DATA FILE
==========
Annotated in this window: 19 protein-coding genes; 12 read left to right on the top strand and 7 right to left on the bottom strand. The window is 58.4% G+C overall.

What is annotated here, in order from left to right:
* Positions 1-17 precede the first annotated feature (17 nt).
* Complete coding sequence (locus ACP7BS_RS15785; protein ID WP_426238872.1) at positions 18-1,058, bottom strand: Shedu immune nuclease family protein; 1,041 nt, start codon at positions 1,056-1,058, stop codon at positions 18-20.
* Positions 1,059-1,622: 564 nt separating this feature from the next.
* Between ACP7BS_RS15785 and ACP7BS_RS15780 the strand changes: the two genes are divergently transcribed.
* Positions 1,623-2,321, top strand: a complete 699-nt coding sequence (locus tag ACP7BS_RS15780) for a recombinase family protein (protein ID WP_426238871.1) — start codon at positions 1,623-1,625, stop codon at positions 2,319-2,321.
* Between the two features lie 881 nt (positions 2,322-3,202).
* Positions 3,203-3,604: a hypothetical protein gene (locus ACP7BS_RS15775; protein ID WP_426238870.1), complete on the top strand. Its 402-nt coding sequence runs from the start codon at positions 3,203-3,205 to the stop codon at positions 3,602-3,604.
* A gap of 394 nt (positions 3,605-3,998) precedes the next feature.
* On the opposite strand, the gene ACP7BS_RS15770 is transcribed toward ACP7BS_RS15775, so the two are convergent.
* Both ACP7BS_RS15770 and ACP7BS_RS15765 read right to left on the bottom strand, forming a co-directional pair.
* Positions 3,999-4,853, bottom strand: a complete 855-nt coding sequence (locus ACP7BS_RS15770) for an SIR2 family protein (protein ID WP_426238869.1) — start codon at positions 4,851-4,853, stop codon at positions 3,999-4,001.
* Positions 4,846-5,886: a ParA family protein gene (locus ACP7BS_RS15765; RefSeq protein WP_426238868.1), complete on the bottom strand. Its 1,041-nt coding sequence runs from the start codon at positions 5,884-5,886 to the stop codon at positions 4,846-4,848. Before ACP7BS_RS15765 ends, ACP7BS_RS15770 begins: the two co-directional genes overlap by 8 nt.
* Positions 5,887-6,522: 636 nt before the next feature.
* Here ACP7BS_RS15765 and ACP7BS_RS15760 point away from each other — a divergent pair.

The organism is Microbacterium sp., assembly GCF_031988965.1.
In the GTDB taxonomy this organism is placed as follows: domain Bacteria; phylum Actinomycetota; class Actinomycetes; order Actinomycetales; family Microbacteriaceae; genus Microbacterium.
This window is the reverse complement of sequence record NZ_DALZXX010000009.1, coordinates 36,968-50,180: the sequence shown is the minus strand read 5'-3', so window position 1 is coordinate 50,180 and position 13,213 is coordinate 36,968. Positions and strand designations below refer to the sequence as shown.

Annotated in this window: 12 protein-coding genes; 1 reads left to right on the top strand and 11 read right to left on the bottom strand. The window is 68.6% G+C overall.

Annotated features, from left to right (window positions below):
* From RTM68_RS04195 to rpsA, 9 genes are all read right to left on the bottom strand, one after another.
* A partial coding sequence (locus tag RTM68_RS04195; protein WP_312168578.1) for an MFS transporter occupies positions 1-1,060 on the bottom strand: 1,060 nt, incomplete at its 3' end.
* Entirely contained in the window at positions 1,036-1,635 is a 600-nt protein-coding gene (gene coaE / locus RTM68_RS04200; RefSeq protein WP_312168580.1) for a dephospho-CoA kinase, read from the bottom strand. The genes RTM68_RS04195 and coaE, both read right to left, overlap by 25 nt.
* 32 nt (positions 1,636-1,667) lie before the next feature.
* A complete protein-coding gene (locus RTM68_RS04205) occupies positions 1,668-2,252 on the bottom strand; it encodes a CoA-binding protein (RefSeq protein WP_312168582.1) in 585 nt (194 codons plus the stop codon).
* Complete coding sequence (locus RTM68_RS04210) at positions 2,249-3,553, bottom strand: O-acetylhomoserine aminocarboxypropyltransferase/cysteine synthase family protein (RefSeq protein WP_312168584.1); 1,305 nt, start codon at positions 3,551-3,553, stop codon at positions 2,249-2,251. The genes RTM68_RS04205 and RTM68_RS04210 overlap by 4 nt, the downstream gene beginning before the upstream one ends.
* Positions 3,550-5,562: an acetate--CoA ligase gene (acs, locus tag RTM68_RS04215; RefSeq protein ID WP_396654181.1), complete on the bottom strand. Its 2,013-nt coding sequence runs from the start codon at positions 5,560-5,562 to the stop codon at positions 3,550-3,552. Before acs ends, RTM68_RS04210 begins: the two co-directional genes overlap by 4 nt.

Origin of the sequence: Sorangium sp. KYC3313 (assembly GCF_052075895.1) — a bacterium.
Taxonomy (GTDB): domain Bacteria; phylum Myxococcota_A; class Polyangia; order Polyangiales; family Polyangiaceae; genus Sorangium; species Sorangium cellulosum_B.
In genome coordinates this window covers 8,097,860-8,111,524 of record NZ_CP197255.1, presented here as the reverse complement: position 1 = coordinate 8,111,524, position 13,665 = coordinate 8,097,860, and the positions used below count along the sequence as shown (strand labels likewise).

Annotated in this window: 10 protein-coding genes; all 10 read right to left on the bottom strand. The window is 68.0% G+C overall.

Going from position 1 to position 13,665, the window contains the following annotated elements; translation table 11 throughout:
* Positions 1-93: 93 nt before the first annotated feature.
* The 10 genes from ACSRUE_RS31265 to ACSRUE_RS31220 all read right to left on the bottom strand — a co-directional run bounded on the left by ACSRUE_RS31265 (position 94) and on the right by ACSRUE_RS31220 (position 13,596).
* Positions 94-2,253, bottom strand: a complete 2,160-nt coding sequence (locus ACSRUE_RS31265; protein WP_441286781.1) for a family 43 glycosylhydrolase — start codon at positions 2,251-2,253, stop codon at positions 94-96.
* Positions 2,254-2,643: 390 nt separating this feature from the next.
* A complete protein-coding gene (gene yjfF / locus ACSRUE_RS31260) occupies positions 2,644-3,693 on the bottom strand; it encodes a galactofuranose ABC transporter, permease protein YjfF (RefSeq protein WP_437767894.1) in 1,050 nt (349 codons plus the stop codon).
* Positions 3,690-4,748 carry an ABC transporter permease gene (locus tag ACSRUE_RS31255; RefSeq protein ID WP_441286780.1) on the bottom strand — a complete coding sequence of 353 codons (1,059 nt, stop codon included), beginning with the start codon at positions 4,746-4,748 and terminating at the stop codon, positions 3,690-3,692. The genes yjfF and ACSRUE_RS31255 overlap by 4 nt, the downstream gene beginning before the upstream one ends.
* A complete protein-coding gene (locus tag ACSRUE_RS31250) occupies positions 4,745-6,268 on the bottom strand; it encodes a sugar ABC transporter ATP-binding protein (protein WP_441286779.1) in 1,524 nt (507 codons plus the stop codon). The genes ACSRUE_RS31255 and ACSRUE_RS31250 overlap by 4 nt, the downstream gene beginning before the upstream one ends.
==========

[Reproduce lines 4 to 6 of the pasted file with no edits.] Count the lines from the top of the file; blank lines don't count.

* Complete coding sequence (locus ACP7BS_RS15785; protein ID WP_426238872.1) at positions 18-1,058, bottom strand: Shedu immune nuclease family protein; 1,041 nt, start codon at positions 1,056-1,058, stop codon at positions 18-20.
* Positions 1,059-1,622: 564 nt separating this feature from the next.
* Between ACP7BS_RS15785 and ACP7BS_RS15780 the strand changes: the two genes are divergently transcribed.